Guys… I haven’t been the biggest fan of Ed Brubaker‘s run on Daredevil. It’s a shame, and I love Brubaker’s work on a number of characters, from Captain America to Iron Fist, but it’s been a questionable run since The Devil In Cell Block D. A lot of this is unfair because Daredevil has been one of Marvel’s most consistently enjoyable arcs of the 2000’s. Ever since Kevin Smith got the ball rolling, and Brian Michael Bendis put together one of the finest ongoing superhero arcs I’ve ever read, Daredevil has been a highlight. So expectations are higher than Method Man at a Bob Marley tribute concert. This is the major reason why a new arc titled “Lady Bullseye” is a little tough to stomach. And possibly also the reason it’s so refreshing to see Brubaker bring Daredevil back to the level of creativity the arc deserves.
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The “Lady Bullseye” arc has a boatload of potential to drop Daredevil clear off the map of quality superhero arcs. Fortunately, in the capable hands of author Ed Brubaker and artist Michael Lark, the series is brought back on track.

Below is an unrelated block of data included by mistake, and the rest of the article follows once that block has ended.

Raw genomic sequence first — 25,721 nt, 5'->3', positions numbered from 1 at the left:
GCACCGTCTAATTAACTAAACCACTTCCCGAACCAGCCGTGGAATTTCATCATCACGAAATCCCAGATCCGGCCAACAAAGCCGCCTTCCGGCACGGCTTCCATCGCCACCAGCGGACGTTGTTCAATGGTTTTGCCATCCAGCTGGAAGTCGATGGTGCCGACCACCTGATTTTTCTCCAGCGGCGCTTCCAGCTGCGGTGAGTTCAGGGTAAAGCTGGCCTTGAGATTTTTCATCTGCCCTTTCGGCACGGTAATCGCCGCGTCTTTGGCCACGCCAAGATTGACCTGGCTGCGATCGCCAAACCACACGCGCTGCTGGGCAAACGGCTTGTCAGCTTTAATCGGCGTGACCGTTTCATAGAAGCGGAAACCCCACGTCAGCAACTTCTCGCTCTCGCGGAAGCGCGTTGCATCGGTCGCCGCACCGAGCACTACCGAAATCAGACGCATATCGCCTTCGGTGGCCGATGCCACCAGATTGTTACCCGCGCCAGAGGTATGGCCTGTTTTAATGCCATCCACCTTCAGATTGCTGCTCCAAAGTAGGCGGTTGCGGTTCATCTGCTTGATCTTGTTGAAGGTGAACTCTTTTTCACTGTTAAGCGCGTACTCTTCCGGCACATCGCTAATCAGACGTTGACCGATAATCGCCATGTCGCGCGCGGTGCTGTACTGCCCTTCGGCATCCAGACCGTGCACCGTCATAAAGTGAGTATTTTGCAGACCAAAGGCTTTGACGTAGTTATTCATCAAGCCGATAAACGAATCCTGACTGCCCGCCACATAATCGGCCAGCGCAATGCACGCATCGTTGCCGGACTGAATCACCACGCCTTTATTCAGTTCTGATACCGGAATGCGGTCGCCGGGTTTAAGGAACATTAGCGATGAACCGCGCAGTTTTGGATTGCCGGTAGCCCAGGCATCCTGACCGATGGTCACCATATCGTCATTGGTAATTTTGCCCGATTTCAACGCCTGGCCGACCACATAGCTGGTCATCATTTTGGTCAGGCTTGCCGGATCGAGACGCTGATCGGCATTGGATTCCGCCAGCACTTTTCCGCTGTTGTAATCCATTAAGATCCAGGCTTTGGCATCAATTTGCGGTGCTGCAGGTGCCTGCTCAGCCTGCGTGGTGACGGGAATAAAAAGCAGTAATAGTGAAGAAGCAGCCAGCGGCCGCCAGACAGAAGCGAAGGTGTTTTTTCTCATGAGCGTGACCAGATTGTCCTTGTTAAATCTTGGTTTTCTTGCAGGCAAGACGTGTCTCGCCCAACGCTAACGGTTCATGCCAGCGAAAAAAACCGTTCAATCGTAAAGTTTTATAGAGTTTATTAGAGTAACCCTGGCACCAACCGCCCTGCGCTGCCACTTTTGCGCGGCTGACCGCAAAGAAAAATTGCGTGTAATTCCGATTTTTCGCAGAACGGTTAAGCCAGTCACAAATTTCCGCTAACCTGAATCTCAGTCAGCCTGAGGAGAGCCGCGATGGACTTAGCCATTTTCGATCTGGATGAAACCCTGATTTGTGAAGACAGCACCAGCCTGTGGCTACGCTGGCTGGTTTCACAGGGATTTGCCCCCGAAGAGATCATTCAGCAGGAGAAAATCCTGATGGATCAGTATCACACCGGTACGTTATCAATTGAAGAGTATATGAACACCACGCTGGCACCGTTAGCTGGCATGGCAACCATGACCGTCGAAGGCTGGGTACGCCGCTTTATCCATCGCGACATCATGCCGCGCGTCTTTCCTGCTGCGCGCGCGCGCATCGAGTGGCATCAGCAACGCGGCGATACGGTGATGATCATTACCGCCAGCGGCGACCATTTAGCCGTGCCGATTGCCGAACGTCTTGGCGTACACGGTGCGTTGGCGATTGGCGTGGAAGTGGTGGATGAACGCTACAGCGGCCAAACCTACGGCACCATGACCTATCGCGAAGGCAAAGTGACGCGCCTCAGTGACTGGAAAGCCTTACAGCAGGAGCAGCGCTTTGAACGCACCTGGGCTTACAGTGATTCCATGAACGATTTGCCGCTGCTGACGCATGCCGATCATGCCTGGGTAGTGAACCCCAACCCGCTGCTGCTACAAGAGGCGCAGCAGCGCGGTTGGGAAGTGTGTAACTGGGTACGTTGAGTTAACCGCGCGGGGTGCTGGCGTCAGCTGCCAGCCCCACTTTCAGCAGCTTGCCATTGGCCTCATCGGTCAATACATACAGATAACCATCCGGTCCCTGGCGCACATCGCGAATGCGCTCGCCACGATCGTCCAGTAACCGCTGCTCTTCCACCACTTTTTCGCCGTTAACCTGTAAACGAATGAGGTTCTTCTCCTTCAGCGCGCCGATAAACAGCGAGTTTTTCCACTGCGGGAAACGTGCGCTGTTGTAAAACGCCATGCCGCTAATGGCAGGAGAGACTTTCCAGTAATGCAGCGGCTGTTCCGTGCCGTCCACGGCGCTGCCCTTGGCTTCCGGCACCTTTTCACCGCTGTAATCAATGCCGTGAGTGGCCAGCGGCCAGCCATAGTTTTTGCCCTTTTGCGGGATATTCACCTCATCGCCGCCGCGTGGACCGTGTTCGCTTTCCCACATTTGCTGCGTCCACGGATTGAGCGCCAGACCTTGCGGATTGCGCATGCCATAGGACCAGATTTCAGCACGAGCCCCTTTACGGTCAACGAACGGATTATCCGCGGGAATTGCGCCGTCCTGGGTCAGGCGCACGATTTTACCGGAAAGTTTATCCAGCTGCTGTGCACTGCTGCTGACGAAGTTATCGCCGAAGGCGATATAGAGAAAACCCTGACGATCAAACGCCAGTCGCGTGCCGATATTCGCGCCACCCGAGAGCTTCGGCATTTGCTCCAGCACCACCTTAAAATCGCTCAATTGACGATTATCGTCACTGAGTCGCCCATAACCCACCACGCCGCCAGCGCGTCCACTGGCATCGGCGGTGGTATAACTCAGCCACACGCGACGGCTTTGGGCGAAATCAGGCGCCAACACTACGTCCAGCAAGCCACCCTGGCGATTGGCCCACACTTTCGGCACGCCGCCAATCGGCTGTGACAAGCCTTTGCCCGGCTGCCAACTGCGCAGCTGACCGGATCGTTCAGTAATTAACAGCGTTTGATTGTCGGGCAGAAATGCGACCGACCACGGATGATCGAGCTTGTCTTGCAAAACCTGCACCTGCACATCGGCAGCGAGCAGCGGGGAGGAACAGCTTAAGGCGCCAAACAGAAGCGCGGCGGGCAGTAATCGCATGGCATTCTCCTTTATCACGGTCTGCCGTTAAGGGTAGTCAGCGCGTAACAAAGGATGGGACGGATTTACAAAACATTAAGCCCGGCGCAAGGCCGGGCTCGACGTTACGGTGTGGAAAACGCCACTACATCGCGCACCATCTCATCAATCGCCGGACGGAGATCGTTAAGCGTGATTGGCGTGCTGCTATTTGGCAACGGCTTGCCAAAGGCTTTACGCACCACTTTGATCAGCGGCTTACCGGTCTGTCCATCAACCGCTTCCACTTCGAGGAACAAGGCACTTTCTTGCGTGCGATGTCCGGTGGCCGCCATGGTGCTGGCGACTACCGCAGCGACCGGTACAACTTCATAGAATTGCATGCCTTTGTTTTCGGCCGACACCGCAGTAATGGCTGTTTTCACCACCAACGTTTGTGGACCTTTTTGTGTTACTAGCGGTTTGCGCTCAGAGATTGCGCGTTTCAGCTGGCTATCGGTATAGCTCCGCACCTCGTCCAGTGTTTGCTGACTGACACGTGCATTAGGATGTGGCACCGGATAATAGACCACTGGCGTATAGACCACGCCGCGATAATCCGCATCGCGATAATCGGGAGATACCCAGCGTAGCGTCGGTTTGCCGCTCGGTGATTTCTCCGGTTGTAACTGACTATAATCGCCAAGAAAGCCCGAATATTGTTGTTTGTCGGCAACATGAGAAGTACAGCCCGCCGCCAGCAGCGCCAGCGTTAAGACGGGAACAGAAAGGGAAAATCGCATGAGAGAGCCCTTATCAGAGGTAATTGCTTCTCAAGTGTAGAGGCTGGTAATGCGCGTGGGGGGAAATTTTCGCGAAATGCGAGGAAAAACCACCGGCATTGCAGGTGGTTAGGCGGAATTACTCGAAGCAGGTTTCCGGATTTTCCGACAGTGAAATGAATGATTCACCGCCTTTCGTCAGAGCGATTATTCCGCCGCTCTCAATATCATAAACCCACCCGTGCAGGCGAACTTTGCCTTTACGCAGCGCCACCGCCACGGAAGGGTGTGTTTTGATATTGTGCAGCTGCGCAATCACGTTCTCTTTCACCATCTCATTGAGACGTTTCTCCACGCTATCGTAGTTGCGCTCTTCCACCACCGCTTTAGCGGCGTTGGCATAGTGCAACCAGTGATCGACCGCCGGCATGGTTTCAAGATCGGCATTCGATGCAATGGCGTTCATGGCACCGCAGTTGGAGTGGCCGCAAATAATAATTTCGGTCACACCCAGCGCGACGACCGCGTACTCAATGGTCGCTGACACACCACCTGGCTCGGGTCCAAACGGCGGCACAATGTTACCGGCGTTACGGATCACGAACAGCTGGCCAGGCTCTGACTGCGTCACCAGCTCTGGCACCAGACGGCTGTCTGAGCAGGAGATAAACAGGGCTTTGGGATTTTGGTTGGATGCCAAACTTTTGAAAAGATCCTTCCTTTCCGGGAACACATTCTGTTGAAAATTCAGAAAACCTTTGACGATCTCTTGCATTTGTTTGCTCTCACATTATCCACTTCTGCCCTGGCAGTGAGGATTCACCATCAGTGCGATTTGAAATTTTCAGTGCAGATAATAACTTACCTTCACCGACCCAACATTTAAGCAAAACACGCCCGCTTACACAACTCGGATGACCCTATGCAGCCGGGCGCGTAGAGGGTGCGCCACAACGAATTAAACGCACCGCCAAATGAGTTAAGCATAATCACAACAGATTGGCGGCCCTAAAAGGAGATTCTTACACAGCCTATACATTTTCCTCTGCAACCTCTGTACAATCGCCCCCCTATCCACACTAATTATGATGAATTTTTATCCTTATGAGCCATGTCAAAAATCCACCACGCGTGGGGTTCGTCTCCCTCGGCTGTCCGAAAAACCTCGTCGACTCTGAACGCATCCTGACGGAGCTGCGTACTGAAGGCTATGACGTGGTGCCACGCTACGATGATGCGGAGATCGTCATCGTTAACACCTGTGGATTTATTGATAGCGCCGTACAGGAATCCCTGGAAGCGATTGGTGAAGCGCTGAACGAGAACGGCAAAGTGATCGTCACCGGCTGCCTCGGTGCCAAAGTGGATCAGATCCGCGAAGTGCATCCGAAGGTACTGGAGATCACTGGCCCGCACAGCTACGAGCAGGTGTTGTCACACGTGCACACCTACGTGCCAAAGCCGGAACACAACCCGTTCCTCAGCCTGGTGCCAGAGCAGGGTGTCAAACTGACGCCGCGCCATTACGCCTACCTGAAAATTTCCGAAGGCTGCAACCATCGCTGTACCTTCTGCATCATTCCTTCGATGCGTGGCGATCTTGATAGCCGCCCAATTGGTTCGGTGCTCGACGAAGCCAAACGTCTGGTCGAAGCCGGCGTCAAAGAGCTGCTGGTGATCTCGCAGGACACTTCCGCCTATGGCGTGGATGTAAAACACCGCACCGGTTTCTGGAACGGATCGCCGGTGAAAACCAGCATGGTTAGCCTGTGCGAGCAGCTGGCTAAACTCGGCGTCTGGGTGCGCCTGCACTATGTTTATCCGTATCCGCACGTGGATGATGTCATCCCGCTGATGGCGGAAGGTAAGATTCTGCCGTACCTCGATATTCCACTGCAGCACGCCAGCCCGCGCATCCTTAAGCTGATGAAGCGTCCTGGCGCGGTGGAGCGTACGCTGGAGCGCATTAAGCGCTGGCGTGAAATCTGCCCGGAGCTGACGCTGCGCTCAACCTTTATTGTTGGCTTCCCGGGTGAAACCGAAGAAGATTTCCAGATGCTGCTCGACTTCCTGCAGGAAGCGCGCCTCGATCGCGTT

Ignore for a minute how insanely lame a villain named “Lady Anything” seems, and give Brubaker and co. a chance to explain. This arc continues the Dakota North romance of issues past and also begins Lady Bullseye’s role as an agent of The Hand as they attempt to manipulate and twist Matt Murdock’s life. It also successfully establishes a villain who has is the female counterpart of an established assassin and wears a catsuit that would make the William’s sisters blush.
Ok, but again, if you’re able to get past the fact that we have an antagonist named Lady Bullseye (oh, for the love of pete, why did they name her Lady Bullseye?), issues #111 through #115 get us back to the fast-paced crime fiction-noir that Daredevil fans have come to expect.
You have Matt Murdock dealing with intense emotional complexity after Mr. Fear’s savage assault on his previous wife, you have Japanese crime syndicate, The Hand, making a power play for Daredevil’s soul, and best of all, you have the saving grace of Iron Fist, White Tiger, Black Tarantula, and the mysterious Master Izo making scene-stealing guest appearances to help DD out.
All in all, Brubaker’s Lady Bullseye arc has me excited about Daredevil again for the first time in a while. The fact that it sets up a very promising Return of the King arc, is just all the more exciting. The lesson we’ve learned here, as always, is don’t laugh in the Devil’s face until you know it’s safe.
A few notes on the chronology of this trade – You’re going to want to read this after New Avengers Volume 6 as well as after Brubaker’s run on The Immortal Iron Fist (ends after issue #14).